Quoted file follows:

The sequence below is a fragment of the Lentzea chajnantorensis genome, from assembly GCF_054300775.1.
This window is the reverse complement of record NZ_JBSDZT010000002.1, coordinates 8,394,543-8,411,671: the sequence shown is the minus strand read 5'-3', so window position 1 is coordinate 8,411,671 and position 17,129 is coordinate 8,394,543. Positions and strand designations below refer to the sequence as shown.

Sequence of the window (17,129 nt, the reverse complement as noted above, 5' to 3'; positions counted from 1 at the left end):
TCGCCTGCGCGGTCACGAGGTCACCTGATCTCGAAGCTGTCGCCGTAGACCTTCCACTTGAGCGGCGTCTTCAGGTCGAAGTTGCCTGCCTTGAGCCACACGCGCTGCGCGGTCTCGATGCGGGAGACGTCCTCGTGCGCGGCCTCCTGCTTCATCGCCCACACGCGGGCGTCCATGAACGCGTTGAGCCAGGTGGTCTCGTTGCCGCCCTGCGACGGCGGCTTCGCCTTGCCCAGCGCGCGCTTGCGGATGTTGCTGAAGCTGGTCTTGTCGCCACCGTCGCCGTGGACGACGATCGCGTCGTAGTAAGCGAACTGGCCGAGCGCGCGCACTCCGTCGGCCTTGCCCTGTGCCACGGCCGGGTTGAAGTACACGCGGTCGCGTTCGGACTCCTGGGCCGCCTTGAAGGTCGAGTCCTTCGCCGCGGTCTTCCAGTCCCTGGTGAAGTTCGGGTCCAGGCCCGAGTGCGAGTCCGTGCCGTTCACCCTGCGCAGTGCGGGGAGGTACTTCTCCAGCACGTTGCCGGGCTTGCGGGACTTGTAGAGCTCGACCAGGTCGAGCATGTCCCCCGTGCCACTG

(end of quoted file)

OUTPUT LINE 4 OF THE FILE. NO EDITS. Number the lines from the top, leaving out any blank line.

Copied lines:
TCGCCTGCGCGGTCACGAGGTCACCTGATCTCGAAGCTGTCGCCGTAGACCTTCCACTTGAGCGGCGTCTTCAGGTCGAAGTTGCCTGCCTTGAGCCACACGCGCTGCGCGGTCTCGATGCGGGAGACGTCCTCGTGCGCGGCCTCCTGCTTCATCGCCCACACGCGGGCGTCCATGAACGCGTTGAGCCAGGTGGTCTCGTTGCCGCCCTGCGACGGCGGCTTCGCCTTGCCCAGCGCGCGCTTGCGGATGTTGCTGAAGCTGGTCTTGTCGCCACCGTCGCCGTGGACGACGATCGCGTCGTAGTAAGCGAACTGGCCGAGCGCGCGCACTCCGTCGGCCTTGCCCTGTGCCACGGCCGGGTTGAAGTACACGCGGTCGCGTTCGGACTCCTGGGCCGCCTTGAAGGTCGAGTCCTTCGCCGCGGTCTTCCAGTCCCTGGTGAAGTTCGGGTCCAGGCCCGAGTGCGAGTCCGTGCCGTTCACCCTGCGCAGTGCGGGGAGGTACTTCTCCAGCACGTTGCCGGGCTTGCGGGACTTGTAGAGCTCGACCAGGTCGAGCATGTCCCCCGTGCCACTG